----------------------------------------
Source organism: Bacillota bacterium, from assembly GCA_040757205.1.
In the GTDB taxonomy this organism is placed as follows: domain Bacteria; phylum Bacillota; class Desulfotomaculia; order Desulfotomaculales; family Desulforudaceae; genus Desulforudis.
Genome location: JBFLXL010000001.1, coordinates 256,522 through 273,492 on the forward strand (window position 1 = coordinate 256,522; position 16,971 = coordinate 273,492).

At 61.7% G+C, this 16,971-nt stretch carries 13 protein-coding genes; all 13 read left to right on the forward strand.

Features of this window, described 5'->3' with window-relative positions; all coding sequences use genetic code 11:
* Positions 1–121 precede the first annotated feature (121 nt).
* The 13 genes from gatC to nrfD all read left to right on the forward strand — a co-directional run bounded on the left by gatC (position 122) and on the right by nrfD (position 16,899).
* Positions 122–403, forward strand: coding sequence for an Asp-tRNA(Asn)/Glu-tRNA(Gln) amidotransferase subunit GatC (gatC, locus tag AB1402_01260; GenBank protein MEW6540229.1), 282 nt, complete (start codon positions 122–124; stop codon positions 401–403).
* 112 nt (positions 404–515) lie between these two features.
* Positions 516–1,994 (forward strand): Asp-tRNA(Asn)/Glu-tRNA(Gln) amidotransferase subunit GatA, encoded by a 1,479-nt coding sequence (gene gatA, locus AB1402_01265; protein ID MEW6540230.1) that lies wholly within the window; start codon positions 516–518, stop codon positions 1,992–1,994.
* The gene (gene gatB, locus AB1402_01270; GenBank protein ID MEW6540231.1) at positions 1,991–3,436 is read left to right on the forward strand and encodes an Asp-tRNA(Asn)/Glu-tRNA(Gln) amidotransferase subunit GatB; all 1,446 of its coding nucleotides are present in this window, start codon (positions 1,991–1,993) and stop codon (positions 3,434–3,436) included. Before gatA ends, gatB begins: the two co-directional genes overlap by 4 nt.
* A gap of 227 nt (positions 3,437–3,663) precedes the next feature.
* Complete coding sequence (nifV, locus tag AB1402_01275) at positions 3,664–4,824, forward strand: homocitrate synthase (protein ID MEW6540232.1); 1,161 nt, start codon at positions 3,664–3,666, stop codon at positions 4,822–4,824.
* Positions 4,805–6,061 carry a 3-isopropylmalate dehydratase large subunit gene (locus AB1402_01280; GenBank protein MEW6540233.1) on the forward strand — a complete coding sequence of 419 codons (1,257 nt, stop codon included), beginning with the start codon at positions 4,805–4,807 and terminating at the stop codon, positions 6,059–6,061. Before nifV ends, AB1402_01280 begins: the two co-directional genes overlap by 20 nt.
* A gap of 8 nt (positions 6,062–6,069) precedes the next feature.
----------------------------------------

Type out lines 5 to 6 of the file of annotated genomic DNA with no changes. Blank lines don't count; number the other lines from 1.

Features of this window, described 5'->3' with window-relative positions; all coding sequences use genetic code 11:
* Positions 1–121 precede the first annotated feature (121 nt).